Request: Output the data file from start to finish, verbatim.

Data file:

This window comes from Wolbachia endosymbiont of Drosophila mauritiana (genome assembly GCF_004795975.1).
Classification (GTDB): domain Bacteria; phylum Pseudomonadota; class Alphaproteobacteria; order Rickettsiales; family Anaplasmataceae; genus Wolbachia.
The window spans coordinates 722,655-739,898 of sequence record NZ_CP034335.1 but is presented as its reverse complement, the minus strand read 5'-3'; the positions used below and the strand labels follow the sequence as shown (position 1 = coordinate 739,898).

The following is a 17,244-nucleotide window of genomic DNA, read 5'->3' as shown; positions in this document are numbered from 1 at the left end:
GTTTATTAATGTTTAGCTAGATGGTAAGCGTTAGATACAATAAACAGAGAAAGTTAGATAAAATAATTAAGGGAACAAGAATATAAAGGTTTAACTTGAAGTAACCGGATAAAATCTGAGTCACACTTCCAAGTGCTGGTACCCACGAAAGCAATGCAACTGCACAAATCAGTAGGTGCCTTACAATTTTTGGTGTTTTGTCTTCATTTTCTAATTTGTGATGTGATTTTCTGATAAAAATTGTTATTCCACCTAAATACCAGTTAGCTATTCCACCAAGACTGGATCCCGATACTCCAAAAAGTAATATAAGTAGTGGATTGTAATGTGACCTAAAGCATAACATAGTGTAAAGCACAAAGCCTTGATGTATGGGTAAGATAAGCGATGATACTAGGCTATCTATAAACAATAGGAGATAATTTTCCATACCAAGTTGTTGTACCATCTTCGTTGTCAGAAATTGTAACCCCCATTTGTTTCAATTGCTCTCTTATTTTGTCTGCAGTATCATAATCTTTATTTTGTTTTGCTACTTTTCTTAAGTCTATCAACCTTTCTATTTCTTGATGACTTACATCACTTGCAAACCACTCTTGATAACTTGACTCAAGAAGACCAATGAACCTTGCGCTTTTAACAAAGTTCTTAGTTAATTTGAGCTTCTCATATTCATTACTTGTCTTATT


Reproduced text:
This window comes from Wolbachia endosymbiont of Drosophila mauritiana (genome assembly GCF_004795975.1).
Classification (GTDB): domain Bacteria; phylum Pseudomonadota; class Alphaproteobacteria; order Rickettsiales; family Anaplasmataceae; genus Wolbachia.
The window spans coordinates 722,655-739,898 of sequence record NZ_CP034335.1 but is presented as its reverse complement, the minus strand read 5'-3'; the positions used below and the strand labels follow the sequence as shown (position 1 = coordinate 739,898).

The following is a 17,244-nucleotide window of genomic DNA, read 5'->3' as shown; positions in this document are numbered from 1 at the left end:
GTTTATTAATGTTTAGCTAGATGGTAAGCGTTAGATACAATAAACAGAGAAAGTTAGATAAAATAATTAAGGGAACAAGAATATAAAGGTTTAACTTGAAGTAACCGGATAAAATCTGAGTCACACTTCCAAGTGCTGGTACCCACGAAAGCAATGCAACTGCACAAATCAGTAGGTGCCTTACAATTTTTGGTGTTTTGTCTTCATTTTCTAATTTGTGATGTGATTTTCTGATAAAAATTGTTATTCCACCTAAATACCAGTTAGCTATTCCACCAAGACTGGATCCCGATACTCCAAAAAGTAATATAAGTAGTGGATTGTAATGTGACCTAAAGCATAACATAGTGTAAAGCACAAAGCCTTGATGTATGGGTAAGATAAGCGATGATACTAGGCTATCTATAAACAATAGGAGATAATTTTCCATACCAAGTTGTTGTACCATCTTCGTTGTCAGAAATTGTAACCCCCATTTGTTTCAATTGCTCTCTTATTTTGTCTGCAGTATCATAATCTTTATTTTGTTTTGCTACTTTTCTTAAGTCTATCAACCTTTCTATTTCTTGATGACTTACATCACTTGCAAACCACTCTTGATAACTTGACTCAAGAAGACCAATGAACCTTGCGCTTTTAACAAAGTTCTTAGTTAATTTGAGCTTCTCATATTCATTACTTGTCTTATT